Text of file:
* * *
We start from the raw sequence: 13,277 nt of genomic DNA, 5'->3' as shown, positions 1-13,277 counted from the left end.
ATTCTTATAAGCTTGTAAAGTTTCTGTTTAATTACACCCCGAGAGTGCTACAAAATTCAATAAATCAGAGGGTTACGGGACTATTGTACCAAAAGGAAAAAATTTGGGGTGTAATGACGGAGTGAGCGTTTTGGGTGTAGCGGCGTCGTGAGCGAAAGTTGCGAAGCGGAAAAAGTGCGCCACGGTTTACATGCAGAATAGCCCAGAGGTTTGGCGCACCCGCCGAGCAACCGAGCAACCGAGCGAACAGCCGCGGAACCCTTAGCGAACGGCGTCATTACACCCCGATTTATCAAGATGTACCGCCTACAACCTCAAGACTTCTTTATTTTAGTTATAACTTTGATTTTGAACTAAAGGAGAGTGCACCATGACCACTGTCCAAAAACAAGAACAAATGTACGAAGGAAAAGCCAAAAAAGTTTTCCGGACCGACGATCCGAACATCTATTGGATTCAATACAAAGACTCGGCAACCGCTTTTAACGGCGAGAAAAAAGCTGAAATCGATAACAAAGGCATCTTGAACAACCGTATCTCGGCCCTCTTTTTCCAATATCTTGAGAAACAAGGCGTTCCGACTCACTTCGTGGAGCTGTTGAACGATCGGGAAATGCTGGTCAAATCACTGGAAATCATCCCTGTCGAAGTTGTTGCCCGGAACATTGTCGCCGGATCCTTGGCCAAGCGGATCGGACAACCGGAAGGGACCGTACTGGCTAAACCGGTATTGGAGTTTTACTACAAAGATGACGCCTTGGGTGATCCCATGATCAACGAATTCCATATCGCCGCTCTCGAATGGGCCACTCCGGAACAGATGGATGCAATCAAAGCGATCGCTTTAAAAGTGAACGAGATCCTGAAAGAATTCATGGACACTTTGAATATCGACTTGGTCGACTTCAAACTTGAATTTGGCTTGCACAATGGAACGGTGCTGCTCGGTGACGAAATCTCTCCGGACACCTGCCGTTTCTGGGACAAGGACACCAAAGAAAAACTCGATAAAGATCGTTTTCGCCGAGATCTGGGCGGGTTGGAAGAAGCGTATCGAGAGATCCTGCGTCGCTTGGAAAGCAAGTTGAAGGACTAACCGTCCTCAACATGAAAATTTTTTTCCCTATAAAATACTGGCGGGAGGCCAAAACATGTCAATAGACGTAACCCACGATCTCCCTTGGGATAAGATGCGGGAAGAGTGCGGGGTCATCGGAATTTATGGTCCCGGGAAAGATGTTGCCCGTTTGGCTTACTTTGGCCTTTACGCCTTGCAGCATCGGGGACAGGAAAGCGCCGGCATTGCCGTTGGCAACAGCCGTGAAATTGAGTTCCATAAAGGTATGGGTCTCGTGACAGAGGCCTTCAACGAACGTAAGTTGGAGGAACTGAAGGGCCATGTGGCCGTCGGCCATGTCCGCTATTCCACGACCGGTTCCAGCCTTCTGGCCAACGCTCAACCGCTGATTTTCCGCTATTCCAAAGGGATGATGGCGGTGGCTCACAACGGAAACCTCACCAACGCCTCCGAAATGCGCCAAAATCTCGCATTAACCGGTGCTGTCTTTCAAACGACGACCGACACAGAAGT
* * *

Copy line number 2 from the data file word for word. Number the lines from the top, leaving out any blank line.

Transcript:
ATTCTTATAAGCTTGTAAAGTTTCTGTTTAATTACACCCCGAGAGTGCTACAAAATTCAATAAATCAGAGGGTTACGGGACTATTGTACCAAAAGGAAAAAATTTGGGGTGTAATGACGGAGTGAGCGTTTTGGGTGTAGCGGCGTCGTGAGCGAAAGTTGCGAAGCGGAAAAAGTGCGCCACGGTTTACATGCAGAATAGCCCAGAGGTTTGGCGCACCCGCCGAGCAACCGAGCAACCGAGCGAACAGCCGCGGAACCCTTAGCGAACGGCGTCATTACACCCCGATTTATCAAGATGTACCGCCTACAACCTCAAGACTTCTTTATTTTAGTTATAACTTTGATTTTGAACTAAAGGAGAGTGCACCATGACCACTGTCCAAAAACAAGAACAAATGTACGAAGGAAAAGCCAAAAAAGTTTTCCGGACCGACGATCCGAACATCTATTGGATTCAATACAAAGACTCGGCAACCGCTTTTAACGGCGAGAAAAAAGCTGAAATCGATAACAAAGGCATCTTGAACAACCGTATCTCGGCCCTCTTTTTCCAATATCTTGAGAAACAAGGCGTTCCGACTCACTTCGTGGAGCTGTTGAACGATCGGGAAATGCTGGTCAAATCACTGGAAATCATCCCTGTCGAAGTTGTTGCCCGGAACATTGTCGCCGGATCCTTGGCCAAGCGGATCGGACAACCGGAAGGGACCGTACTGGCTAAACCGGTATTGGAGTTTTACTACAAAGATGACGCCTTGGGTGATCCCATGATCAACGAATTCCATATCGCCGCTCTCGAATGGGCCACTCCGGAACAGATGGATGCAATCAAAGCGATCGCTTTAAAAGTGAACGAGATCCTGAAAGAATTCATGGACACTTTGAATATCGACTTGGTCGACTTCAAACTTGAATTTGGCTTGCACAATGGAACGGTGCTGCTCGGTGACGAAATCTCTCCGGACACCTGCCGTTTCTGGGACAAGGACACCAAAGAAAAACTCGATAAAGATCGTTTTCGCCGAGATCTGGGCGGGTTGGAAGAAGCGTATCGAGAGATCCTGCGTCGCTTGGAAAGCAAGTTGAAGGACTAACCGTCCTCAACATGAAAATTTTTTTCCCTATAAAATACTGGCGGGAGGCCAAAACATGTCAATAGACGTAACCCACGATCTCCCTTGGGATAAGATGCGGGAAGAGTGCGGGGTCATCGGAATTTATGGTCCCGGGAAAGATGTTGCCCGTTTGGCTTACTTTGGCCTTTACGCCTTGCAGCATCGGGGACAGGAAAGCGCCGGCATTGCCGTTGGCAACAGCCGTGAAATTGAGTTCCATAAAGGTATGGGTCTCGTGACAGAGGCCTTCAACGAACGTAAGTTGGAGGAACTGAAGGGCCATGTGGCCGTCGGCCATGTCCGCTATTCCACGACCGGTTCCAGCCTTCTGGCCAACGCTCAACCGCTGATTTTCCGCTATTCCAAAGGGATGATGGCGGTGGCTCACAACGGAAACCTCACCAACGCCTCCGAAATGCGCCAAAATCTCGCATTAACCGGTGCTGTCTTTCAAACGACGACCGACACAGAAGT